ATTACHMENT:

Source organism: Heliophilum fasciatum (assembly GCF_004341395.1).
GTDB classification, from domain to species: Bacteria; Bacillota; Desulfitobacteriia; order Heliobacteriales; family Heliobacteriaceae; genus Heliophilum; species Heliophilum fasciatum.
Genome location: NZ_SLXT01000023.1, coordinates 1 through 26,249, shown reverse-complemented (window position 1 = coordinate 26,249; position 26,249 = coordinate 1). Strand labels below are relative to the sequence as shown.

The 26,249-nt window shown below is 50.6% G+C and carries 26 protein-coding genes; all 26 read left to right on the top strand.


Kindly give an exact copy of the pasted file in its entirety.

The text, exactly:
Source organism: Heliophilum fasciatum (assembly GCF_004341395.1).
GTDB classification, from domain to species: Bacteria; Bacillota; Desulfitobacteriia; order Heliobacteriales; family Heliobacteriaceae; genus Heliophilum; species Heliophilum fasciatum.
Genome location: NZ_SLXT01000023.1, coordinates 1 through 26,249, shown reverse-complemented (window position 1 = coordinate 26,249; position 26,249 = coordinate 1). Strand labels below are relative to the sequence as shown.

The 26,249-nt window shown below is 50.6% G+C and carries 26 protein-coding genes; all 26 read left to right on the top strand.